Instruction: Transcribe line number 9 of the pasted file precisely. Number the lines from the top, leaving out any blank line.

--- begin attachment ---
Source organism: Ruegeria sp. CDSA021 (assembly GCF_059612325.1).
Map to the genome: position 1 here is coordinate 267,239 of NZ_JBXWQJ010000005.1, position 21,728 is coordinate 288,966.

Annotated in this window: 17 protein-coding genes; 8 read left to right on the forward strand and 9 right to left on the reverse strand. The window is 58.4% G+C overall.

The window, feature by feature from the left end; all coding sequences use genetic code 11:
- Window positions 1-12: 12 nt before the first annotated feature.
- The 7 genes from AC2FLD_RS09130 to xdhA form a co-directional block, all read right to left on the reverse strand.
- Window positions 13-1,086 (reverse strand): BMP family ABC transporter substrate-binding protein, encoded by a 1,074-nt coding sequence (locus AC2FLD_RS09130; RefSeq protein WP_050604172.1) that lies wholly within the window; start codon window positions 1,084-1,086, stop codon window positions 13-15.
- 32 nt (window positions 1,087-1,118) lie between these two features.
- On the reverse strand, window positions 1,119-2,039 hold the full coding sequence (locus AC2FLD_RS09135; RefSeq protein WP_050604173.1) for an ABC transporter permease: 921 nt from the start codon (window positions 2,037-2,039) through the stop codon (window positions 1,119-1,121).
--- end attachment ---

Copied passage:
- On the reverse strand, window positions 1,119-2,039 hold the full coding sequence (locus AC2FLD_RS09135; RefSeq protein WP_050604173.1) for an ABC transporter permease: 921 nt from the start codon (window positions 2,037-2,039) through the stop codon (window positions 1,119-1,121).